The path of the solar eclipse of June 8, 1918 touched the southwest corner of Washington before tracing a line across the state of Oregon on its way across the continent, heading out over the Atlantic after crossing the Florida peninsula.
Baker, the Oregonian reported on February 2, 1918, was determined by the Government as the best point to view the eclipse. Of the other cities and towns the eclipse would pass over, including Canton, Mississippi; Dodge City, Kansas; Denver, and Pocatello, Baker was deemed the most advantageous point for observation, because the eclipse zone will pass directly through the center of the city, and Naval observatory officials believed the climatic and atmospheric conditions prevailing at Baker (i.e. low probability of cloud cover) would be ideal for observation of the eclipse (Oregonian, 15-March-1918).
Below are several excerpts from the Oregonian coverage from Baker published the day after the eclipse:
When the moon this afternoon on schedule time darkened the face of the sun for a period of one minute and 53 seconds persons in the path of totality of the eclipse enjoyed or suffered all the many thrills and sensations which tradition connects with the heavenly spectacle. In the weird darkness of mid-afternoon, observers marveled, feared or experienced a combination of emotions indescribable, as the phenomenon affected them.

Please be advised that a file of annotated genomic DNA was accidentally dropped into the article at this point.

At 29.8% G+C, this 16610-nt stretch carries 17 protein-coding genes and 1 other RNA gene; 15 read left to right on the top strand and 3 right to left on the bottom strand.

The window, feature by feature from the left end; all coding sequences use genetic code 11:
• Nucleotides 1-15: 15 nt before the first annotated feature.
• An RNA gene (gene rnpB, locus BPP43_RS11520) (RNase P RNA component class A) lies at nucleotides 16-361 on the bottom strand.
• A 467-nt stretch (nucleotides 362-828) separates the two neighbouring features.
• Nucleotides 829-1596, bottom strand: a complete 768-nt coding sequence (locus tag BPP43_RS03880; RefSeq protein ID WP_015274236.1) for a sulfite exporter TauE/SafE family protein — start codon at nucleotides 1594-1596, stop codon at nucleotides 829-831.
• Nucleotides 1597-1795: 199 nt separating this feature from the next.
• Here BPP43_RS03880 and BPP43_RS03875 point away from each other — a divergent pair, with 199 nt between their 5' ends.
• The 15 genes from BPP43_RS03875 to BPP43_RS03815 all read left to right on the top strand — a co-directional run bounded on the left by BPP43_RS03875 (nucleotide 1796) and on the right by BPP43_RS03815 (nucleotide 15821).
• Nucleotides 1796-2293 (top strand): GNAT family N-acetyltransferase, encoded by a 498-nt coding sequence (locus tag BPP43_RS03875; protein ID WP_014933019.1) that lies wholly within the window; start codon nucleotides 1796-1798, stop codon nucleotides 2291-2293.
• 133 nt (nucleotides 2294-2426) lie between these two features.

The scientists, as they emerged from their buildings and tents after the eclipse, were pleased, indeed, as they realized that their weeks of preparation had not been in vain, and that they had not made a long journey and set up a carload of atronomical instruments without result.
Eclipse Day was made the occasion for a half holiday in Baker, stores and business places closing for part of the afternoon, and mills allowing employees half a day off, so all might take full advantage. Practically everyone had prepared smoked glasses, as advocated by Government astronomers, to witness an event that will not come to Baker again for 250 years.